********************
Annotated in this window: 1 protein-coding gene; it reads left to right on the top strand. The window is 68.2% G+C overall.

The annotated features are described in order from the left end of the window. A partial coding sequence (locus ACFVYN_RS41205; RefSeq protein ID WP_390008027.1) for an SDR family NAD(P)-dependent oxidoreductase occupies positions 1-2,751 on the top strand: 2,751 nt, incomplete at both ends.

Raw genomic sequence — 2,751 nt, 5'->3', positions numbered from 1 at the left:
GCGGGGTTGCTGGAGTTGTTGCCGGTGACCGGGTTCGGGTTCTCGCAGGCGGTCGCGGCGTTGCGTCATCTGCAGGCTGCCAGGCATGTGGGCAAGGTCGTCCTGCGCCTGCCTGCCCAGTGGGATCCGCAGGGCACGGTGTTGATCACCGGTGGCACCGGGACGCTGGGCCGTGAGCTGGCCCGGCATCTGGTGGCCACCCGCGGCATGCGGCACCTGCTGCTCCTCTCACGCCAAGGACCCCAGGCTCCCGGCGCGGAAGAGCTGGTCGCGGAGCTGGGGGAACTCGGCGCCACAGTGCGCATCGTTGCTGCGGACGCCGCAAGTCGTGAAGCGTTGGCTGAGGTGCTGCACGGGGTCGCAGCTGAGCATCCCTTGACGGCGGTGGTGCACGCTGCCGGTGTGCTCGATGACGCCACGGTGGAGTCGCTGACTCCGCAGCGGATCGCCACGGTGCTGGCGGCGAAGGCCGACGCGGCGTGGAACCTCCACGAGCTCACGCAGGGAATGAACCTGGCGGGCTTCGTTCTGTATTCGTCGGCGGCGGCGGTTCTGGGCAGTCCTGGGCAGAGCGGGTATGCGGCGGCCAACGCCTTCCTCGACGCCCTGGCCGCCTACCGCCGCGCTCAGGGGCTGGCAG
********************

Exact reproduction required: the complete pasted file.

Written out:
Annotated in this window: 1 protein-coding gene; it reads left to right on the top strand. The window is 68.2% G+C overall.

The annotated features are described in order from the left end of the window. A partial coding sequence (locus ACFVYN_RS41205; RefSeq protein ID WP_390008027.1) for an SDR family NAD(P)-dependent oxidoreductase occupies positions 1-2,751 on the top strand: 2,751 nt, incomplete at both ends.

Raw genomic sequence — 2,751 nt, 5'->3', positions numbered from 1 at the left:
GCGGGGTTGCTGGAGTTGTTGCCGGTGACCGGGTTCGGGTTCTCGCAGGCGGTCGCGGCGTTGCGTCATCTGCAGGCTGCCAGGCATGTGGGCAAGGTCGTCCTGCGCCTGCCTGCCCAGTGGGATCCGCAGGGCACGGTGTTGATCACCGGTGGCACCGGGACGCTGGGCCGTGAGCTGGCCCGGCATCTGGTGGCCACCCGCGGCATGCGGCACCTGCTGCTCCTCTCACGCCAAGGACCCCAGGCTCCCGGCGCGGAAGAGCTGGTCGCGGAGCTGGGGGAACTCGGCGCCACAGTGCGCATCGTTGCTGCGGACGCCGCAAGTCGTGAAGCGTTGGCTGAGGTGCTGCACGGGGTCGCAGCTGAGCATCCCTTGACGGCGGTGGTGCACGCTGCCGGTGTGCTCGATGACGCCACGGTGGAGTCGCTGACTCCGCAGCGGATCGCCACGGTGCTGGCGGCGAAGGCCGACGCGGCGTGGAACCTCCACGAGCTCACGCAGGGAATGAACCTGGCGGGCTTCGTTCTGTATTCGTCGGCGGCGGCGGTTCTGGGCAGTCCTGGGCAGAGCGGGTATGCGGCGGCCAACGCCTTCCTCGACGCCCTGGCCGCCTACCGCCGCGCTCAGGGGCTGGCAG